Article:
Back in Seattle the lady lead me over to the “Random” back search line. It had been very difficult to fit everything in my bag, as I only had one and I’d picked up some things when I was in Europe as souvenirs, naturally. The woman then proceeded to take everything I had in my bag and shake it out and go through the pockets and then toss it to the side.

Once everything from every pocket had been strewn all over the table she said,

“Alright. You can put everything back now,” as if she was disappointed she hadn’t found something wrong with my stuff.

I wasn’t an idiot. I wasn’t going bring back a bunch of pot or mushrooms or something like that. It took me a long time to pack everything back into my bag. The whole while the woman was dismantling someone elses carefully packed bag and tossing the things in my direction, glancing at me from time to time as if it were my fault my stuff had been unpacked.

I wondered if she’d EVER found anything dangerous. Probably not. Here she was, thinking she was protecting the USA from terrorists, but really what she was doing was invading normal peoples privacy. The paradox of the false positive strikes again.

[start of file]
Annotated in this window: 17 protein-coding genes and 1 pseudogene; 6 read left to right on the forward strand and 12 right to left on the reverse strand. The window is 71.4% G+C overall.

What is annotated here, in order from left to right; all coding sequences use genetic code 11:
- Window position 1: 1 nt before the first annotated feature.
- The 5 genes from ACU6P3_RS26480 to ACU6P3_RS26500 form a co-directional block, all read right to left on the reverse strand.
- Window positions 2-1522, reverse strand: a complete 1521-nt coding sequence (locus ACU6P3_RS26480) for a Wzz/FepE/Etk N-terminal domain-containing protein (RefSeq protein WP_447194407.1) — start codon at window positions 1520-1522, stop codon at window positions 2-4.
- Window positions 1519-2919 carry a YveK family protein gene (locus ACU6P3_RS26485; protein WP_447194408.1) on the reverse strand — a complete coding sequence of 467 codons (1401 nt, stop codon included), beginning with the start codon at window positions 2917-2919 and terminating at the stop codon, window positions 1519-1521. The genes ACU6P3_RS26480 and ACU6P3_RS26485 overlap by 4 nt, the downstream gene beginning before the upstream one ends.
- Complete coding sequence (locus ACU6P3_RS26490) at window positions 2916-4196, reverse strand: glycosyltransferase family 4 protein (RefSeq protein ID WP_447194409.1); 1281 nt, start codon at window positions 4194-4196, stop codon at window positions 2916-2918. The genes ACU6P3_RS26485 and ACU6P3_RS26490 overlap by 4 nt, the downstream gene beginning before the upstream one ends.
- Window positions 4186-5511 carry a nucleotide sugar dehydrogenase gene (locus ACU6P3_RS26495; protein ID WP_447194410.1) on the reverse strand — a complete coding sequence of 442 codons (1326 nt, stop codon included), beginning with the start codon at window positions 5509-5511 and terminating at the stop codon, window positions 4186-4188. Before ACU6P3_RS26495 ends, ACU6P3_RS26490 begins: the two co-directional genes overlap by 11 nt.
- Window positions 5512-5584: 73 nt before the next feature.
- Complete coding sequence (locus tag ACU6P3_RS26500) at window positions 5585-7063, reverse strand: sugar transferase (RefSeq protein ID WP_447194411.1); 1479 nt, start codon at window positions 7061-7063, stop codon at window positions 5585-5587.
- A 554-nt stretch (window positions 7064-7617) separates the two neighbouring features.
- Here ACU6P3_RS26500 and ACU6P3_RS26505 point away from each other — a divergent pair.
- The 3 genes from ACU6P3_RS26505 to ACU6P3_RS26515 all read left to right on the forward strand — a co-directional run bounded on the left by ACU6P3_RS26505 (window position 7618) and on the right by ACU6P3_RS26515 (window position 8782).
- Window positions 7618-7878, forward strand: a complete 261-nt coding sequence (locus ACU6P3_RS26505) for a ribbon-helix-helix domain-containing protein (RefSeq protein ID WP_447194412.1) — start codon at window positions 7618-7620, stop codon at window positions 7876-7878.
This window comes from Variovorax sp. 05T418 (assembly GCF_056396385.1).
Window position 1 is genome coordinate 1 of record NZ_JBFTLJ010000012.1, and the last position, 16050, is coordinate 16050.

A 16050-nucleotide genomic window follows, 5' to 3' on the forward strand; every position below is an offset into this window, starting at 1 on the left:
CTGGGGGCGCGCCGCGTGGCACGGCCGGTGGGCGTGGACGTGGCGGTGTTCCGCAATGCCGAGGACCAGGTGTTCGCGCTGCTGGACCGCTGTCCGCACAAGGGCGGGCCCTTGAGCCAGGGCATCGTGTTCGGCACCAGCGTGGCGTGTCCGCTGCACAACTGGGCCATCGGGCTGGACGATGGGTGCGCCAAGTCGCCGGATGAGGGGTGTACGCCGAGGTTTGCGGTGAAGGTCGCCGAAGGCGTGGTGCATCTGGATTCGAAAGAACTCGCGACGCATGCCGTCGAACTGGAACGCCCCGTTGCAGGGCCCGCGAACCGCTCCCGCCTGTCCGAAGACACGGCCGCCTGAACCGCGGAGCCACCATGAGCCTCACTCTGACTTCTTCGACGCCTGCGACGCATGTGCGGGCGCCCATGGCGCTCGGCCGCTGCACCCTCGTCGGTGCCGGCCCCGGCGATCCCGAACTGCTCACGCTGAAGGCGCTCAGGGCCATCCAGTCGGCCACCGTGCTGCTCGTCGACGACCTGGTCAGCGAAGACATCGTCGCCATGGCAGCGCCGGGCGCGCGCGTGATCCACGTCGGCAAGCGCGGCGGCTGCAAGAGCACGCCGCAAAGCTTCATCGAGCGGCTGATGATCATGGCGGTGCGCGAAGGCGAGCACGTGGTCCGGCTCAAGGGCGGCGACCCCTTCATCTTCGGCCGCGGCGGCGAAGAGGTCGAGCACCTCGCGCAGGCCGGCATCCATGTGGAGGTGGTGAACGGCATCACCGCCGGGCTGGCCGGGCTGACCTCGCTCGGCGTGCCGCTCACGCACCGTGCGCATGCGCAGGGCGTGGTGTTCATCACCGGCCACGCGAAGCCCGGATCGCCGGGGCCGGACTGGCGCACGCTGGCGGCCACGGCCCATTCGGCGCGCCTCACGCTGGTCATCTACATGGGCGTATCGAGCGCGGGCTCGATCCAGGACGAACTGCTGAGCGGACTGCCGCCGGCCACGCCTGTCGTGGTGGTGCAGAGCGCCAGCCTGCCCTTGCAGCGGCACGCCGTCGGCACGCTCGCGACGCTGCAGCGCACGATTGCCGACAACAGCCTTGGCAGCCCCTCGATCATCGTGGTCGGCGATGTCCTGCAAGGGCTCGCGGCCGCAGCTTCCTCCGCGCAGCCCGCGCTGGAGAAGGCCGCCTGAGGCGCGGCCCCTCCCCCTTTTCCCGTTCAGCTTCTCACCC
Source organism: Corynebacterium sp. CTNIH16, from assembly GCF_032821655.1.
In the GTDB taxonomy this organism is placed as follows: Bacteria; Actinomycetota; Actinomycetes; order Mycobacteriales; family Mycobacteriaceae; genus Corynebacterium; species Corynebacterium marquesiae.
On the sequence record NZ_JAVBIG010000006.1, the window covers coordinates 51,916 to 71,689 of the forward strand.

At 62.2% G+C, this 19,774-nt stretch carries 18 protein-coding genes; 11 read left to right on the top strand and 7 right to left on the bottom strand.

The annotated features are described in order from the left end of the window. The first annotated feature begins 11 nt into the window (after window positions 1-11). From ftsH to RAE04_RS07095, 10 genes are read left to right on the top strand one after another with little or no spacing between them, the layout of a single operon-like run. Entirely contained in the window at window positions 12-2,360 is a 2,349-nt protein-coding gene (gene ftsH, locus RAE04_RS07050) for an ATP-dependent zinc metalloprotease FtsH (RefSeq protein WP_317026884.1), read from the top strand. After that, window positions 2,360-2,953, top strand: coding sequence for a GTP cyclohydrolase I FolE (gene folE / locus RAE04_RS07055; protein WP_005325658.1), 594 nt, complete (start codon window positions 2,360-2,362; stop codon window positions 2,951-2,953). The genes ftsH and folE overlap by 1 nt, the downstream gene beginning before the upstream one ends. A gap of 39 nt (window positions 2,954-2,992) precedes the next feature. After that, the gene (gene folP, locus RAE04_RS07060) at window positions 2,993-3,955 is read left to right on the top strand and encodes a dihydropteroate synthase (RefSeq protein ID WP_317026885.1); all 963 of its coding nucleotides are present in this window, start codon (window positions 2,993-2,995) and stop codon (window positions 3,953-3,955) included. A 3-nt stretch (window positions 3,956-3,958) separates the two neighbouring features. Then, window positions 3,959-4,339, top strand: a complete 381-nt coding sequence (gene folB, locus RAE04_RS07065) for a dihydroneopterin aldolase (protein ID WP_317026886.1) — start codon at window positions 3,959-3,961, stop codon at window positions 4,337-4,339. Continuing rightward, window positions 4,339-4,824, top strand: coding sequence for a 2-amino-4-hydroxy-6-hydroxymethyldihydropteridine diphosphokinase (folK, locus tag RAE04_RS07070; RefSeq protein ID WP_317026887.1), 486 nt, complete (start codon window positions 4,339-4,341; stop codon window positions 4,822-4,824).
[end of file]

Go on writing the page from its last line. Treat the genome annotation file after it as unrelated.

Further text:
For those of you who don’t know what the paradox of the false positive is there is a wonderful book called “Little Brother,” by Cory Doctorow, that explores that issue. It’s a YA book, but blew my mind even when I was in my early twenties. For you who don’t want to take the time to read that book I’ll try to explain the false positive paradox here.

When you’re conducting a search for something that’s very very rare, lets say, since I was just searched in an airport, a terrorist, the instrument with which you search needs to be very precise. New York City is a city of 8.4 million people. In New York City there are probably three or four terrorists at any given time. If you have a instrument, or proceeding that is really good at catching terrorists, lets say 99% effective that means 1 person out of 100 will be singled out as a terrorist when they actually aren’t. In a city of 8.4 million people that means this test would find. This means the test would tell the tester there are 84,000 terrorists in New York City. Despite have a test that tells the truth 99% of the time the test is actually inaccurate to a startling degree. The sad thing is, however, that most procedures to find terrorists aren’t even close to 99% effective. Their more like 60% or 40% because, really? What does a terrorist look like?